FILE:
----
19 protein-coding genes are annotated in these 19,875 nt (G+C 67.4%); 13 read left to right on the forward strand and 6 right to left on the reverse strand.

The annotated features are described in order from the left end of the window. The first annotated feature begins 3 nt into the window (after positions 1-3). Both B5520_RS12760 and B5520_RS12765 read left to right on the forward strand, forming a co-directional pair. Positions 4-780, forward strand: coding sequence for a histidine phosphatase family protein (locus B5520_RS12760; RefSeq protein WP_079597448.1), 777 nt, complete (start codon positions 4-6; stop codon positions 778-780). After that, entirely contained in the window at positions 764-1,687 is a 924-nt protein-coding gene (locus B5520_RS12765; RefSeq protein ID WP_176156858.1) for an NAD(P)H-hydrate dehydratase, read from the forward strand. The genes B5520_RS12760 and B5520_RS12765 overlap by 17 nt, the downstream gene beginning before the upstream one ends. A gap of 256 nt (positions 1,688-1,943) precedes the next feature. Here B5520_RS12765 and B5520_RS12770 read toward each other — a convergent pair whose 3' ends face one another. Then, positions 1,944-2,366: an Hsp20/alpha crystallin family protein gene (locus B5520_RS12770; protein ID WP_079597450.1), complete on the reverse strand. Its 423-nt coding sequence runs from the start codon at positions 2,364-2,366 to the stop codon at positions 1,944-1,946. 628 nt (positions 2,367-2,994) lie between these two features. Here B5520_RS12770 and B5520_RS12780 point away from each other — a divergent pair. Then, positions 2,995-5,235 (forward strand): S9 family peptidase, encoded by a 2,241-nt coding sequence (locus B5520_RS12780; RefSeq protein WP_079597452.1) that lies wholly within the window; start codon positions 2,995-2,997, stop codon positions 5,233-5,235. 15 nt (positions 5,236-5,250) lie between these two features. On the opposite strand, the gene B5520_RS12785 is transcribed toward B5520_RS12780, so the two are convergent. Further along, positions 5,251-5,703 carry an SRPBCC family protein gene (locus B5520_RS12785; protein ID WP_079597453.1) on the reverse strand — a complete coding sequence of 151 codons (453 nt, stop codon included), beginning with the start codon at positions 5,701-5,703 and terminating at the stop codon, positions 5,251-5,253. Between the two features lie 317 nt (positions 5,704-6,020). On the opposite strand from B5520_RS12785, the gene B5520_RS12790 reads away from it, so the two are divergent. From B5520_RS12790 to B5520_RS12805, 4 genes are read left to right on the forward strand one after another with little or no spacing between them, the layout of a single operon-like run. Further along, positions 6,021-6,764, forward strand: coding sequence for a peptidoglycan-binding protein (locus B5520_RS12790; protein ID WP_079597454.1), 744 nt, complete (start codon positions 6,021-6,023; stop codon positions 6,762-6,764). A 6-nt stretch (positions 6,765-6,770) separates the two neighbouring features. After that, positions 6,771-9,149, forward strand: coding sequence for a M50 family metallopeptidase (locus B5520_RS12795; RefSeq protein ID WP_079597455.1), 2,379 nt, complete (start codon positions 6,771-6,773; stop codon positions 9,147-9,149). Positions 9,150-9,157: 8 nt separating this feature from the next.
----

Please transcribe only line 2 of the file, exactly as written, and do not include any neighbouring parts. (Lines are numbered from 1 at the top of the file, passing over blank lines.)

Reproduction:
The annotated features are described in order from the left end of the window. The first annotated feature begins 3 nt into the window (after positions 1-3). Both B5520_RS12760 and B5520_RS12765 read left to right on the forward strand, forming a co-directional pair. Positions 4-780, forward strand: coding sequence for a histidine phosphatase family protein (locus B5520_RS12760; RefSeq protein WP_079597448.1), 777 nt, complete (start codon positions 4-6; stop codon positions 778-780). After that, entirely contained in the window at positions 764-1,687 is a 924-nt protein-coding gene (locus B5520_RS12765; RefSeq protein ID WP_176156858.1) for an NAD(P)H-hydrate dehydratase, read from the forward strand. The genes B5520_RS12760 and B5520_RS12765 overlap by 17 nt, the downstream gene beginning before the upstream one ends. A gap of 256 nt (positions 1,688-1,943) precedes the next feature. Here B5520_RS12765 and B5520_RS12770 read toward each other — a convergent pair whose 3' ends face one another. Then, positions 1,944-2,366: an Hsp20/alpha crystallin family protein gene (locus B5520_RS12770; protein ID WP_079597450.1), complete on the reverse strand. Its 423-nt coding sequence runs from the start codon at positions 2,364-2,366 to the stop codon at positions 1,944-1,946. 628 nt (positions 2,367-2,994) lie between these two features. Here B5520_RS12770 and B5520_RS12780 point away from each other — a divergent pair. Then, positions 2,995-5,235 (forward strand): S9 family peptidase, encoded by a 2,241-nt coding sequence (locus B5520_RS12780; RefSeq protein WP_079597452.1) that lies wholly within the window; start codon positions 2,995-2,997, stop codon positions 5,233-5,235. 15 nt (positions 5,236-5,250) lie between these two features. On the opposite strand, the gene B5520_RS12785 is transcribed toward B5520_RS12780, so the two are convergent. Further along, positions 5,251-5,703 carry an SRPBCC family protein gene (locus B5520_RS12785; protein ID WP_079597453.1) on the reverse strand — a complete coding sequence of 151 codons (453 nt, stop codon included), beginning with the start codon at positions 5,701-5,703 and terminating at the stop codon, positions 5,251-5,253. Between the two features lie 317 nt (positions 5,704-6,020). On the opposite strand from B5520_RS12785, the gene B5520_RS12790 reads away from it, so the two are divergent. From B5520_RS12790 to B5520_RS12805, 4 genes are read left to right on the forward strand one after another with little or no spacing between them, the layout of a single operon-like run. Further along, positions 6,021-6,764, forward strand: coding sequence for a peptidoglycan-binding protein (locus B5520_RS12790; protein ID WP_079597454.1), 744 nt, complete (start codon positions 6,021-6,023; stop codon positions 6,762-6,764). A 6-nt stretch (positions 6,765-6,770) separates the two neighbouring features. After that, positions 6,771-9,149, forward strand: coding sequence for a M50 family metallopeptidase (locus B5520_RS12795; RefSeq protein ID WP_079597455.1), 2,379 nt, complete (start codon positions 6,771-6,773; stop codon positions 9,147-9,149). Positions 9,150-9,157: 8 nt separating this feature from the next.